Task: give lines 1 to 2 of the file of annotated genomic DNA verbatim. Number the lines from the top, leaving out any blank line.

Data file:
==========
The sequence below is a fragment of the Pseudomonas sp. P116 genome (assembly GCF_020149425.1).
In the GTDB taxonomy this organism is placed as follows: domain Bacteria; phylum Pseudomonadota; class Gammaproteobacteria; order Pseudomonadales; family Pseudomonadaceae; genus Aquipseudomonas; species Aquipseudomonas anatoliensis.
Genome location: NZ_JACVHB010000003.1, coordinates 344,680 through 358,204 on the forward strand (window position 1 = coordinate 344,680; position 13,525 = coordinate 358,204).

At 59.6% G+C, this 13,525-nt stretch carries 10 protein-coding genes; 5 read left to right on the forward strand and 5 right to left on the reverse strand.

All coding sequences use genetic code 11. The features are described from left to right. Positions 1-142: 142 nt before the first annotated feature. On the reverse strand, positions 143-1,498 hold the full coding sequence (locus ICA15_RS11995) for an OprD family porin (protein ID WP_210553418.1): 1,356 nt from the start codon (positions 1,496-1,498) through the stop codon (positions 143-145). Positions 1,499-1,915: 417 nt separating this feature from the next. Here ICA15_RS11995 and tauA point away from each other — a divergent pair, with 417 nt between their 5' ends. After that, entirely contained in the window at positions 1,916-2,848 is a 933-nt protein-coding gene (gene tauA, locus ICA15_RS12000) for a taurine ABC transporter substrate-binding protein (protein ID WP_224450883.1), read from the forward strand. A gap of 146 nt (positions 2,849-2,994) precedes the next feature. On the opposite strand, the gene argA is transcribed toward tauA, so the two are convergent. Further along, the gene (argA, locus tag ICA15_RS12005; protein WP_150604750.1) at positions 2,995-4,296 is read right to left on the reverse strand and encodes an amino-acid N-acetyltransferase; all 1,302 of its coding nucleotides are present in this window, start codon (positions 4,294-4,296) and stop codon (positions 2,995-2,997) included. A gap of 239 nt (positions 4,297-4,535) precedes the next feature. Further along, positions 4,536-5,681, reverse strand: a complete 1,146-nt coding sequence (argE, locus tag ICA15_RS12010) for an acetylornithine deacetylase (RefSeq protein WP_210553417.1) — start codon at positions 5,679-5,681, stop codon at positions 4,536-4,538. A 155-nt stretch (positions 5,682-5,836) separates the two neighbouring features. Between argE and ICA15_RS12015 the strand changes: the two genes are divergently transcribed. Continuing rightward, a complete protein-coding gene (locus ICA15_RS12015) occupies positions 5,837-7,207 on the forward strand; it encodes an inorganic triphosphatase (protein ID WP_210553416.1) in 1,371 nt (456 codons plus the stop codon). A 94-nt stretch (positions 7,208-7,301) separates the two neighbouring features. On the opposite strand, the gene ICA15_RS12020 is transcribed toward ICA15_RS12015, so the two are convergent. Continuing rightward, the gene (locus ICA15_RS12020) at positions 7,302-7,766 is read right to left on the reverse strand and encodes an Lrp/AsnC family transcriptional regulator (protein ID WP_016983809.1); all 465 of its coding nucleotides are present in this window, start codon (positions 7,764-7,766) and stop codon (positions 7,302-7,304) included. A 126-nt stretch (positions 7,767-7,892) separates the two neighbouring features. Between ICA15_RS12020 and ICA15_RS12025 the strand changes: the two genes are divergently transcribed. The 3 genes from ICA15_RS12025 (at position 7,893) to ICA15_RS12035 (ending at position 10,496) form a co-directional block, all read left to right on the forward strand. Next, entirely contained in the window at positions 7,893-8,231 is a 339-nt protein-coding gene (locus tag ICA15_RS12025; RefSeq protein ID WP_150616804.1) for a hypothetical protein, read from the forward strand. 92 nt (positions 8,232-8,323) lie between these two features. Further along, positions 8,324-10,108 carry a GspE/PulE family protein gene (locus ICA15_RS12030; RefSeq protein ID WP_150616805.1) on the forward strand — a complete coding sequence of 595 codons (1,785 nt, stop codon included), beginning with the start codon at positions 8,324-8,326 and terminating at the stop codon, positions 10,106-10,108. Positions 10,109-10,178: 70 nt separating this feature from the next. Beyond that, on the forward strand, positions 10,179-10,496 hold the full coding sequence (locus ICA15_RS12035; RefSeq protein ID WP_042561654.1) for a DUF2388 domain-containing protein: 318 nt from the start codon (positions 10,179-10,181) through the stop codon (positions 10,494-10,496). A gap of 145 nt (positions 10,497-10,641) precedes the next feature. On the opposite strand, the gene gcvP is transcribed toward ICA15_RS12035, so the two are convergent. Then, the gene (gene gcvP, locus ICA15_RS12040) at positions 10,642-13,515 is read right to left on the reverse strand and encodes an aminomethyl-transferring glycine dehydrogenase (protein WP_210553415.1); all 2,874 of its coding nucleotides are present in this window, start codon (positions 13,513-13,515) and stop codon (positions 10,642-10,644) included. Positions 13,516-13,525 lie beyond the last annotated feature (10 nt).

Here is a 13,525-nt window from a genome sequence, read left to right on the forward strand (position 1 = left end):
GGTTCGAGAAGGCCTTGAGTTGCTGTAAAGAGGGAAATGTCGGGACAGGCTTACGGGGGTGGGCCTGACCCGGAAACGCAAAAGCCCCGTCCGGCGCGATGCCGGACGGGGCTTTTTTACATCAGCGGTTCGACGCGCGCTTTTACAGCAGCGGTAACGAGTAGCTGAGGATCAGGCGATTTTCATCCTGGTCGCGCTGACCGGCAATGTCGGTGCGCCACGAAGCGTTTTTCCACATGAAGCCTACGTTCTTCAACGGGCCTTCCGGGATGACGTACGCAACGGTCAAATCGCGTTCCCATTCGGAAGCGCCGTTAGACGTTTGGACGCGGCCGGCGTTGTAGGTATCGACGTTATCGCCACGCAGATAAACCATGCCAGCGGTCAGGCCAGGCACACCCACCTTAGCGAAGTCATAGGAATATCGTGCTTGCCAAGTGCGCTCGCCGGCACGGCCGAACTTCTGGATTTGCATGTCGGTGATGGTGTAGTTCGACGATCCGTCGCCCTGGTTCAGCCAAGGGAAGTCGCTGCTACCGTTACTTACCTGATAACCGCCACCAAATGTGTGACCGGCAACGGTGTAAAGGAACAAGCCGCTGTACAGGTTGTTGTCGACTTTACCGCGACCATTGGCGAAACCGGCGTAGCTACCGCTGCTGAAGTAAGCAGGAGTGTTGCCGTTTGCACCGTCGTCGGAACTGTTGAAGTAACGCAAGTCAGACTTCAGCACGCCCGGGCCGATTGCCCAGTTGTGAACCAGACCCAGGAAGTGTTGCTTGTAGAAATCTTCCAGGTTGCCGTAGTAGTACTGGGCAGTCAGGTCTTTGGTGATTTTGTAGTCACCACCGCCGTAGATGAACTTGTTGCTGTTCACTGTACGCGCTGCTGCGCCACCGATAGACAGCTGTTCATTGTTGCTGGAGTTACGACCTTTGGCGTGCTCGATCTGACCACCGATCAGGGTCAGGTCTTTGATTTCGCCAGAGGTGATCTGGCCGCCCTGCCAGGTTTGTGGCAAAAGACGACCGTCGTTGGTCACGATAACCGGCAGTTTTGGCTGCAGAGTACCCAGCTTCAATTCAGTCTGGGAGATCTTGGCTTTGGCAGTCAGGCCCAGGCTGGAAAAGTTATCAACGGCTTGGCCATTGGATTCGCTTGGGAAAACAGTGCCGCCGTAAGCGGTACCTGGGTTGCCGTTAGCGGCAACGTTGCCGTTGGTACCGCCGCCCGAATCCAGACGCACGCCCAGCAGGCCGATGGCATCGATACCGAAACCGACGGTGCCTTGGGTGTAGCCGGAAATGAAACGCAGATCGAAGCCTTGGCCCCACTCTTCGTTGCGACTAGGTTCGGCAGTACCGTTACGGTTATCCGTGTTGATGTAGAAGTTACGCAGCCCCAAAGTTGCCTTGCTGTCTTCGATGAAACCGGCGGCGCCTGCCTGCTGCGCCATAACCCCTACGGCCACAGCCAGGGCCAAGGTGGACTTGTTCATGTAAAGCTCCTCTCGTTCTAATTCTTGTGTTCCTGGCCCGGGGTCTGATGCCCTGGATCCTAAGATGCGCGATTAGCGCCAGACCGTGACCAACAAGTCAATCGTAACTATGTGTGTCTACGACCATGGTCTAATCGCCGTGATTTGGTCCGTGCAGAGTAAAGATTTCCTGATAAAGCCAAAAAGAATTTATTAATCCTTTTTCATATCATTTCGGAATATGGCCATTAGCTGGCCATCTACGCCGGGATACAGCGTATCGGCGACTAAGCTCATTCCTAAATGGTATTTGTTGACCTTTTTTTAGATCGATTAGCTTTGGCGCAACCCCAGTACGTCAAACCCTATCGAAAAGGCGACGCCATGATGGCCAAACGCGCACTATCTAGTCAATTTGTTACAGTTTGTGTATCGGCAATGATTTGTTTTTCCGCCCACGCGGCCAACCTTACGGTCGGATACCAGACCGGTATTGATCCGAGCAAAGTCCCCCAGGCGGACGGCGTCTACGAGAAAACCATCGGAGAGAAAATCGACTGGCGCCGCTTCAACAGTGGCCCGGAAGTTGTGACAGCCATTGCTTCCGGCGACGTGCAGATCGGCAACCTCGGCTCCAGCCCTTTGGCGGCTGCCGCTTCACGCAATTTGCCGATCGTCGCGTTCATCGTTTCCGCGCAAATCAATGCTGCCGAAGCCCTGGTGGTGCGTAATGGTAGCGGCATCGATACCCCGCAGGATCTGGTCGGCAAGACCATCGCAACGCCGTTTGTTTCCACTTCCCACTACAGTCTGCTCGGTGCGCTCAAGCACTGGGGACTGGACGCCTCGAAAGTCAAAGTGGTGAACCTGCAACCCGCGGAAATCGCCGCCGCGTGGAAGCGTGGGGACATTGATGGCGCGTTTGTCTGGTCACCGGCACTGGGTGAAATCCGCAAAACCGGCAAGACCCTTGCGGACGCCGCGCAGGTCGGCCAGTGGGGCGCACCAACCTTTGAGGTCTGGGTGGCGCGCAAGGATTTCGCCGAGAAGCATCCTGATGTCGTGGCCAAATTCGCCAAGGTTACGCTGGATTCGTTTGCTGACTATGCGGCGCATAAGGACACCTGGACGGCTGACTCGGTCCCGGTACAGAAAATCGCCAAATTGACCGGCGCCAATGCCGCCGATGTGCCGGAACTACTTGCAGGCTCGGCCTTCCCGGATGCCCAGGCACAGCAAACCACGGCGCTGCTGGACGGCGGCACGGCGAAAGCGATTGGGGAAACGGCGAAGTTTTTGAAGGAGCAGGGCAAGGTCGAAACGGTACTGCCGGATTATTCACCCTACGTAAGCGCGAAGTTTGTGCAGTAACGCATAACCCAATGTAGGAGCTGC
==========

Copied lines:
The sequence below is a fragment of the Pseudomonas sp. P116 genome (assembly GCF_020149425.1).
In the GTDB taxonomy this organism is placed as follows: domain Bacteria; phylum Pseudomonadota; class Gammaproteobacteria; order Pseudomonadales; family Pseudomonadaceae; genus Aquipseudomonas; species Aquipseudomonas anatoliensis.